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Green v. Horry County

United States District Court, D. South Carolina, Florence Division

September 29, 2017

Gregory Green, Plaintiff,
v.
Horry County, Jimmy A. Richardson, II, and Scott Hixon, Defendants.

          ORDER

          R. Bryan Harwell United States District Judge

         Plaintiff Gregory Green, a state prisoner proceeding pro se, filed this action pursuant to 42 U.S.C. § 1983 against the above-captioned Defendants. See ECF No. 1. The matter is before the Court for consideration of Plaintiff's objections to the Report and Recommendation (“R & R”) of United States Magistrate Judge Paige J. Gossett, who recommends summarily dismissing Plaintiff's complaint.[1]See ECF Nos. 7 & 9.

         Standard of Review

         The Magistrate Judge makes only a recommendation to the Court. The Magistrate Judge's recommendation has no presumptive weight, and the responsibility to make a final determination remains with the Court. Mathews v. Weber, 423 U.S. 261, 270-71 (1976). The Court must conduct a de novo review of those portions of the R & R to which specific objections are made, and it may accept, reject, or modify, in whole or in part, the recommendation of the Magistrate Judge or recommit the matter with instructions. 28 U.S.C. § 636(b)(1).

         The Court must engage in a de novo review of every portion of the Magistrate Judge's report to which objections have been filed. Id. However, the Court need not conduct a de novo review when a party makes only “general and conclusory objections that do not direct the [C]ourt to a specific error in the [M]agistrate [Judge]'s proposed findings and recommendations.” Orpiano v. Johnson, 687 F.2d 44, 47 (4th Cir. 1982). In the absence of specific objections to the R & R, the Court reviews only for clear error, Diamond v. Colonial Life & Acc. Ins. Co., 416 F.3d 310, 315 (4th Cir. 2005), and the Court need not give any explanation for adopting the Magistrate Judge's recommendation. Camby v. Davis, 718 F.2d 198, 199-200 (4th Cir. 1983).

         Discussion[2]

         In his § 1983 complaint, Plaintiff alleges that his due process rights were violated when he pled guilty to a drug offense in state court, and that “this unconstitutional conviction was used to Plaintiff's detriment in a subsequent conviction.” ECF No. 1 at p. 14-15. He sues the assistant solicitor who prosecuted him, as well as the solicitor and the county in which he pleaded guilty. Id. at pp. 2-3. Plaintiff seeks monetary damages from Defendants “for the injuries sustained due to the unconstitutional conviction, ” namely the “five years of incarceration that he served from July 20, 2006 thru July 1, 2011.” Id. at pp. 5-6, 15. The Magistrate Judge recommends summarily dismissing Plaintiff's complaint because (1) the solicitors are shielded by absolute prosecutorial immunity, and (2) the complaint fails to state a claim upon which relief can be granted. R & R at pp. 3-6.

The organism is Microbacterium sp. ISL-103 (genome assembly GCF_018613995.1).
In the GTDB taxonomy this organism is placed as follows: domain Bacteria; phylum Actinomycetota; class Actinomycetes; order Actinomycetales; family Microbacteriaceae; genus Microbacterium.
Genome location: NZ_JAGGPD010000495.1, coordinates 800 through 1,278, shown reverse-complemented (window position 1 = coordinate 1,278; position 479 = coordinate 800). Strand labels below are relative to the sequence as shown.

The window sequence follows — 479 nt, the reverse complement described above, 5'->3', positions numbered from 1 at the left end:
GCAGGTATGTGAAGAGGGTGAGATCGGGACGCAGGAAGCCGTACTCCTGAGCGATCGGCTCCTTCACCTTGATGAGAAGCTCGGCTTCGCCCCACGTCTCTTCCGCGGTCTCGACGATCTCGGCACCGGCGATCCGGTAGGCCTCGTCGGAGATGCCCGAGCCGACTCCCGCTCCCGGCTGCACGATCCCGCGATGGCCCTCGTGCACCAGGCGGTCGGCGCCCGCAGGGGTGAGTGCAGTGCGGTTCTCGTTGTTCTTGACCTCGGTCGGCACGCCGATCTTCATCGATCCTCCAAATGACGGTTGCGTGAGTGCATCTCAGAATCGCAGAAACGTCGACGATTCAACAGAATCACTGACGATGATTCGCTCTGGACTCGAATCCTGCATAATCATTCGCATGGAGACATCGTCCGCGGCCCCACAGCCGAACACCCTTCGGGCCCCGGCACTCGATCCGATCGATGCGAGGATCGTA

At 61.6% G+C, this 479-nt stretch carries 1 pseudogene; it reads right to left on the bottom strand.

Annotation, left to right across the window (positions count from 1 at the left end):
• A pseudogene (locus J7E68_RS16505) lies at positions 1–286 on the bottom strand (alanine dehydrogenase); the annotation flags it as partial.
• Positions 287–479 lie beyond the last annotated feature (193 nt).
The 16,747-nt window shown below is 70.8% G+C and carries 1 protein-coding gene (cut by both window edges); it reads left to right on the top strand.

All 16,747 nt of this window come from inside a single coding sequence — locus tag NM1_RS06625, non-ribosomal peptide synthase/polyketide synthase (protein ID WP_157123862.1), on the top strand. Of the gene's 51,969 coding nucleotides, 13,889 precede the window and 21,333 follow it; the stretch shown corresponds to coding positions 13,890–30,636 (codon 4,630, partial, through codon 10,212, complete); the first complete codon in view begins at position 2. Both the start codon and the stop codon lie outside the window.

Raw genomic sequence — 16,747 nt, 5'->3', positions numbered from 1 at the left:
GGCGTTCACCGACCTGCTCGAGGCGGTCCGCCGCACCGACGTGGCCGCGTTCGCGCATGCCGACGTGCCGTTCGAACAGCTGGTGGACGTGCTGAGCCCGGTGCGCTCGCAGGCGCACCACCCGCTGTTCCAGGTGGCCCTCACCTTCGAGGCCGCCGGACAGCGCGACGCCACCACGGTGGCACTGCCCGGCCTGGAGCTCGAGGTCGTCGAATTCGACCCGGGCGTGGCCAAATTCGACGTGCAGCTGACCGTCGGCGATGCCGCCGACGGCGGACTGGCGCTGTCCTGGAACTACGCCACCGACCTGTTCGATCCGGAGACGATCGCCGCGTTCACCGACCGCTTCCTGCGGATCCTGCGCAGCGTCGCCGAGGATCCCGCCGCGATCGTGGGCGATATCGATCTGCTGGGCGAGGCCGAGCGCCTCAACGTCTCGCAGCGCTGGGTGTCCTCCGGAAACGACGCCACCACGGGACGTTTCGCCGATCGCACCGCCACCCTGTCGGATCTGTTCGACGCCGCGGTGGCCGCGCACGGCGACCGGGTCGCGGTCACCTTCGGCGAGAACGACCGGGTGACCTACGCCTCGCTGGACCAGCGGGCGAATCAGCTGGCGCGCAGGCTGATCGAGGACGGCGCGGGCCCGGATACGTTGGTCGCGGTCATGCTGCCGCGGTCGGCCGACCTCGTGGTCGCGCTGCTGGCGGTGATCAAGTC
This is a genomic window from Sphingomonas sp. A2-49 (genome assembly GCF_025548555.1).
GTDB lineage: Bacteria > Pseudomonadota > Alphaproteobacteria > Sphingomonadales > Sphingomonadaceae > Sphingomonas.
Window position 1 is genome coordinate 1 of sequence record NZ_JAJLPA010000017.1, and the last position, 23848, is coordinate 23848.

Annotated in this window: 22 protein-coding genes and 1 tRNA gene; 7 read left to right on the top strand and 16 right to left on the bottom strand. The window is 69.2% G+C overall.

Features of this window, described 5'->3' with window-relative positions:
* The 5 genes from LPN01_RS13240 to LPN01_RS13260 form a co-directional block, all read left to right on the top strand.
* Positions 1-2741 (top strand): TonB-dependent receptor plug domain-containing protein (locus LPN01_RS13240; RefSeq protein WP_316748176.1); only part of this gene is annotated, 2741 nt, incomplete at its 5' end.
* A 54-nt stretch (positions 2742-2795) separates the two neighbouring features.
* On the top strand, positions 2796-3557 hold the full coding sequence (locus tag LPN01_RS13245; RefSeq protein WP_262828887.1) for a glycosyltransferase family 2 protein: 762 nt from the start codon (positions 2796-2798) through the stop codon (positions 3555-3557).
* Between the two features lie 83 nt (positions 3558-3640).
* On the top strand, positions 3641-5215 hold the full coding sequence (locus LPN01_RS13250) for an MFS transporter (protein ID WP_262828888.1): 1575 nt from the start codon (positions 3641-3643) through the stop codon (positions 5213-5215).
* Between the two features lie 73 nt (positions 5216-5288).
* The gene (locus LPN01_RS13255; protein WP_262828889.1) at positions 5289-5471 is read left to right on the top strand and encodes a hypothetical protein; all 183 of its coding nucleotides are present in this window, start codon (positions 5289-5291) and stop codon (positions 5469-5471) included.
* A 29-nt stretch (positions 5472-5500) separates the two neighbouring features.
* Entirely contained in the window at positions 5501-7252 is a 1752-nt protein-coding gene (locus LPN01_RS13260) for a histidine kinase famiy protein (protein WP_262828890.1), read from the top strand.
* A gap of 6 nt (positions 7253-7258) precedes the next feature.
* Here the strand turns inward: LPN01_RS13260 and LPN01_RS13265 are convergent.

Although Plaintiff lodges two objections to the R & R, [3] see ECF No. 9, the Court finds Plaintiff's claims fail not only for the reasons set forth in the R & R but also for a simple reason not discussed in the R & R-they are barred by the Supreme Court's decision in Heck v. Humphrey, 512 U.S. 477 (1994). Heck bars Plaintiff's claims because success on them would necessarily imply the invalidity of his drug conviction and five-year prison sentence, which have not been overturned or otherwise called into question. See Wilkinson v. Dotson, 544 U.S. 74, 81-82 (2005) (explaining that under Heck and related cases, “a state prisoner's § 1983 action is barred (absent prior invalidation)-no matter the relief sought (damages or equitable relief), no matter the target of the prisoner's suit (state conduct leading to conviction or internal prison proceedings)-if success in that action would necessarily demonstrate the invalidity of confinement or its duration”); Edwards v. Balisok, 520 U.S. 641, 646 (1997) (extending Heck to civil rights actions that do not directly challenge confinement, but instead contest procedures which necessarily imply unlawful confinement); Young v. Nickols, 413 F.3d 416, 417 (4th Cir. 2005) (“Heck . . . bars a prisoner's § 1983 claim if the relief sought necessarily implies the invalidity of his criminal judgment.”). Under Heck and its progeny, the Court cannot grant Plaintiff the relief he seeks. See, e.g., Mayfield v. King, No. CA 0:10-1487-JFA-PJG, 2010 WL 4929124, at *1 (D.S.C. Nov. 30, 2010) (finding Heck barred Plaintiff's § 1983 action alleging “that the defendants have violated his due process rights and that he has been maliciously and falsely imprisoned”). Accordingly, the Court modifies the R & R to reflect this additional reason for dismissal, and overrules Plaintiff's objections.[4]

         Conclusion

         For the foregoing reasons, the Court overrules Plaintiff's objections, adopts the R & R [ECF No. 7] as modified herein, and DISMISSES this action without prejudice and without issuance and service of process.

         IT IS SO ORDERED.

---------

Notes:

[1] The Magistrate Judge issued the R & R in accordance with 28 U.S.C. ยง 636(b) and Local Civil Rule ...


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